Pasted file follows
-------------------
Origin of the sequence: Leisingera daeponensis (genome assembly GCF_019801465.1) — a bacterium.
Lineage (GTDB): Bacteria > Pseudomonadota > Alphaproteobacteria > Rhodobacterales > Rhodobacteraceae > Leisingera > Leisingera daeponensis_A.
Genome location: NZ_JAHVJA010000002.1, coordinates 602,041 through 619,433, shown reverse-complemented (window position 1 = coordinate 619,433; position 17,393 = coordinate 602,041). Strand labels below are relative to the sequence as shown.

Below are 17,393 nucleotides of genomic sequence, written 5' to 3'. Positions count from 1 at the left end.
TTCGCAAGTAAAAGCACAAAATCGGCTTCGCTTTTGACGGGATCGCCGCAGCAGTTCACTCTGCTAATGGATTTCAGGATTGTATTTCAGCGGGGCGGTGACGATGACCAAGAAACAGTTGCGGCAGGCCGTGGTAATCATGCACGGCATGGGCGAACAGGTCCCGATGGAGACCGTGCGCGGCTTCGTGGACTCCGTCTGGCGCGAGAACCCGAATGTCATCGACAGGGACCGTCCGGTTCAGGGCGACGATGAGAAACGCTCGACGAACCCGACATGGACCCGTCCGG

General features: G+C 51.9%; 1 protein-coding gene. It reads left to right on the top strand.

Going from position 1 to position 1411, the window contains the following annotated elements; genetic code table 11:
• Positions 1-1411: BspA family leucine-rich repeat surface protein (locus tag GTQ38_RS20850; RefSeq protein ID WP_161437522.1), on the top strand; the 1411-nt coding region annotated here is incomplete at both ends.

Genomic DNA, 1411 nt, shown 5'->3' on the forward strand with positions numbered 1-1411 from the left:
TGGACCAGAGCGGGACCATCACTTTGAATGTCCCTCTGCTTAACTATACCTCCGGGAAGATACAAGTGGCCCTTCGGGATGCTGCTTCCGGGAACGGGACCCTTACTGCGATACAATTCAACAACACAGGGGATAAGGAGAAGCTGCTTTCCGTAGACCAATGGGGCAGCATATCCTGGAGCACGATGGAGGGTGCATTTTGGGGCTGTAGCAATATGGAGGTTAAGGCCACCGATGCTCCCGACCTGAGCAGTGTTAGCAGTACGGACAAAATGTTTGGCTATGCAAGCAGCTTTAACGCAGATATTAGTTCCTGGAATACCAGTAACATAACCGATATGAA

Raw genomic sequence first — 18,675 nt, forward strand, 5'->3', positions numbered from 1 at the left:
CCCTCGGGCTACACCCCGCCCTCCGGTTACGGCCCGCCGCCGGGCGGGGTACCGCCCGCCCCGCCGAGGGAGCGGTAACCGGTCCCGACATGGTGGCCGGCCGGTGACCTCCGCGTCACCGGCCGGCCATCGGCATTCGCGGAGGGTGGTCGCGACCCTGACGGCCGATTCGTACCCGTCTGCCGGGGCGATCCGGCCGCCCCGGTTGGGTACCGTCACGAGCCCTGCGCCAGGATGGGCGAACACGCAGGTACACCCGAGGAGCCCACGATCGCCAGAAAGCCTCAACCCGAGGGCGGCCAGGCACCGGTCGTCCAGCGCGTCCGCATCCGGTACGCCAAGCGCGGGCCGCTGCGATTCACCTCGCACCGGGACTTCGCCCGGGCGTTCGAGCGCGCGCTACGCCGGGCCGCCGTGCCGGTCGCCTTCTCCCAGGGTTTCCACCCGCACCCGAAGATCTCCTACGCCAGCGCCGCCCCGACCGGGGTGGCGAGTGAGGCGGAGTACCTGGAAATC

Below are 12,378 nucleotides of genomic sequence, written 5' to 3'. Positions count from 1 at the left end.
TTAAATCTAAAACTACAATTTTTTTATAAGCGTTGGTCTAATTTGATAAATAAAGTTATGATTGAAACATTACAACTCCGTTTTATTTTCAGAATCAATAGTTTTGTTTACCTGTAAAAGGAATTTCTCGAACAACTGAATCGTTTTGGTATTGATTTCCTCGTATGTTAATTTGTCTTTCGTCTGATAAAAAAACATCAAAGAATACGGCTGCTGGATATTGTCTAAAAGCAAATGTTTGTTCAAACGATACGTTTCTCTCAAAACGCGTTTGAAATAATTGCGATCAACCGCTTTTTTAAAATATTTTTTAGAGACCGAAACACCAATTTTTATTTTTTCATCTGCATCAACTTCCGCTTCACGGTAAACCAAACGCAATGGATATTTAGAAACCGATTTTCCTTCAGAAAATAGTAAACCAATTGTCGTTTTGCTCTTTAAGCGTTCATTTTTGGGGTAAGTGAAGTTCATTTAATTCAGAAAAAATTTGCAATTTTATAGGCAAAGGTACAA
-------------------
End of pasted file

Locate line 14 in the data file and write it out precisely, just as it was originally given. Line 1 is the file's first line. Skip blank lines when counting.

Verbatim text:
TTAAATCTAAAACTACAATTTTTTTATAAGCGTTGGTCTAATTTGATAAATAAAGTTATGATTGAAACATTACAACTCCGTTTTATTTTCAGAATCAATAGTTTTGTTTACCTGTAAAAGGAATTTCTCGAACAACTGAATCGTTTTGGTATTGATTTCCTCGTATGTTAATTTGTCTTTCGTCTGATAAAAAAACATCAAAGAATACGGCTGCTGGATATTGTCTAAAAGCAAATGTTTGTTCAAACGATACGTTTCTCTCAAAACGCGTTTGAAATAATTGCGATCAACCGCTTTTTTAAAATATTTTTTAGAGACCGAAACACCAATTTTTATTTTTTCATCTGCATCAACTTCCGCTTCACGGTAAACCAAACGCAATGGATATTTAGAAACCGATTTTCCTTCAGAAAATAGTAAACCAATTGTCGTTTTGCTCTTTAAGCGTTCATTTTTGGGGTAAGTGAAGTTCATTTAATTCAGAAAAAATTTGCAATTTTATAGGCAAAGGTACAA